The robust sweetness balances bitter flavours, making it perfect for pre-prohibition-era cocktails. Some Old Tom gins are aged in barrels, giving them a rich caramel colour.

What is Plymouth Gin?

Though this is technically a style of gin, only one distillery makes it. Plymouth gin shares similarities with London Dry; however, it has earthier notes, provided by orris and angelica roots. Coriander seeds give it a spicier kick than London dry, and it is lighter on the juniper.

Dried orange peel and cardamom make it an excellent spirit for drinks with more bitter flavours, like the Negroni. Alternatively, an elderflower tonic brings out the sweeter elements.

A negroni cocktail on a wooden bar

What is Navy Strength Gin?

For a drink that packs a punch, Navy Strength is the way to go. At 57% ABV, this overproof spirit is far stronger than other types of gin, which tend to be 40 to 45%.

In the 1700s, Navy Strength was popular in, you guessed it, the British Navy. The high alcohol content makes it more intense, as it holds on to more essential oils from the botanicals.

Citrus flavours, like lime, help cut through the intensity, making Southside and Gimlet cocktails a popular use for Navy strength. A sprig of mint to garnish tops these off perfectly.

What is Genever Gin?

Genever gin dates back to 16th-century Holland and shares similarities with whiskey. During the fermentation process, malted grains are left for five days to give it a rich, malty flavour. Though Genever contains juniper berries, the flavour is much more subtle.

Often, distillers add spice botanicals like ginger, cloves, and nutmeg to Genever, giving it a very different flavour profile to Plymouth and London dry gins.

The deep flavours make Genever a great option for drinking straight, rather than in a G&T. If you’re looking for a treat to nibble alongside your Genever, Ginger Chocolates could compliment it nicely.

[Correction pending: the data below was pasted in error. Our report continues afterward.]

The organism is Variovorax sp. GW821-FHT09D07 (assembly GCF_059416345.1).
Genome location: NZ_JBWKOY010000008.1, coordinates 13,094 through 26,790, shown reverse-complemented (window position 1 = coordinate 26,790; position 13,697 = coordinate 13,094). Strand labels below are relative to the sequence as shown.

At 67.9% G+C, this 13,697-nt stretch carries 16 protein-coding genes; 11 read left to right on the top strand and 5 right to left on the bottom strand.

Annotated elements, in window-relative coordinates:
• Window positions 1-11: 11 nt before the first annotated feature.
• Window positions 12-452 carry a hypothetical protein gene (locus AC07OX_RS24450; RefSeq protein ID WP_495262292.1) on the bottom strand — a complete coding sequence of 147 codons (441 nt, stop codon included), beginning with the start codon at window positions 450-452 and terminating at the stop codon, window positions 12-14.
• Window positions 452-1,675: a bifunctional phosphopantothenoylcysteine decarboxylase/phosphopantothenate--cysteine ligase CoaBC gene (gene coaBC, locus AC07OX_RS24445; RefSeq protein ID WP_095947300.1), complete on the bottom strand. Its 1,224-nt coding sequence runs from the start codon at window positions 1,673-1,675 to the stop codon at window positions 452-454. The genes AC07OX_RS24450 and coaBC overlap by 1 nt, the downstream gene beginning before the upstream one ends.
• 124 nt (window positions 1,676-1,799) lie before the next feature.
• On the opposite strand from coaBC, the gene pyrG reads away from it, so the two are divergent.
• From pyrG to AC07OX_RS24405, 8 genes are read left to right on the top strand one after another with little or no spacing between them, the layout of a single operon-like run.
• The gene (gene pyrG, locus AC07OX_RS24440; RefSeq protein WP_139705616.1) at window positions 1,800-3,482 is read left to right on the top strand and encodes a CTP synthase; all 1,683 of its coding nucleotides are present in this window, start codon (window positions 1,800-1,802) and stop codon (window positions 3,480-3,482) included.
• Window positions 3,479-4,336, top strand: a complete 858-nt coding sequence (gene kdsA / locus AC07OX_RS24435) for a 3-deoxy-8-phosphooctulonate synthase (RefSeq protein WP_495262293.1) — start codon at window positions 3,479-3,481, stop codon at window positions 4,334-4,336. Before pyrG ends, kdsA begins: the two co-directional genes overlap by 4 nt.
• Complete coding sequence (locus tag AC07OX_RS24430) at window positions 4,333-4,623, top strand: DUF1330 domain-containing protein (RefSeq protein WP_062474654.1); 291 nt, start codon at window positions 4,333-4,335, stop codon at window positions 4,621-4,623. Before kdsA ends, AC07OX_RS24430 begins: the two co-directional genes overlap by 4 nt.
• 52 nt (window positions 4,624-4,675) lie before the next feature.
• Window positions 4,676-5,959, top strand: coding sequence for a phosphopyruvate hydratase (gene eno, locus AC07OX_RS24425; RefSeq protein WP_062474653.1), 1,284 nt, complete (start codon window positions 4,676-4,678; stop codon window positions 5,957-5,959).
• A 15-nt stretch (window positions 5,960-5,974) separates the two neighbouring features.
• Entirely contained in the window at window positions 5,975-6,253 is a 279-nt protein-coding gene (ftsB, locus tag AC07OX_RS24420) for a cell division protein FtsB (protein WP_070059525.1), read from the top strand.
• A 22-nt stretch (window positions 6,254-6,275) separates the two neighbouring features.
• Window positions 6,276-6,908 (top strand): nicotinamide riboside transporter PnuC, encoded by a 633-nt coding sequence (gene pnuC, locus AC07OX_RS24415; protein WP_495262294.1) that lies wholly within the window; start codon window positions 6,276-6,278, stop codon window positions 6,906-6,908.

What is Pink Gin?

Appealing to the eye as well as the palate, this pink spirit is essentially dry gin flavoured with strawberries, raspberries, or other red fruits. The fruits impart a delicately sweet flavour without the need for added sugar. If you find other types of gin too dry, the pink variety pairs beautifully with tonic or lemonade.

What is Sloe Gin?

sloe berries to make sloe gin on a branch

Sloe gin is a liqueur rather than a spirit, so it has a lower alcohol content than other gins. Its ruby-red colour and plummy flavour come from sloe berries mixed with sugar and steeped for three months in a regular gin. The result is a syrupy, raisin-like taste.

This fruity liqueur is perfect for sipping on the rocks or with tonic or ginger beer in the summer. And in the winter, it makes a delicious addition to a hot toddy.

What is Flavoured Gin?

Whilst most gins get their taste profiles from botanicals, ‘flavoured’ gins use fresh fruit for flavouring. A flavoured spirit can give you a fun twist on the classic G&T, especially if you find London gins too dry. They’re also often a little less alcoholic – which means more drinks for you!

Why not close your eyes and transport yourself to the sun-kissed Caribbean with our new Mango and Passion Fruit Gin? With its tropical aroma, this smooth, sweet spirit beautifully with tonic and a slice of refreshing ginger.

Or, for something with a little bolder, give our Cherry and Raspberry flavour a go. A twist of lime brings out the summery red fruit flavours and balances the bitterness of the tonic.

Whether you’re after a refreshing beverage for a hot summer’s day or a special occasion cocktail, gin is a fantastic spirit all year-round. And we reckon chocolate-lovers everywhere will just love our smooth Cacao Gin.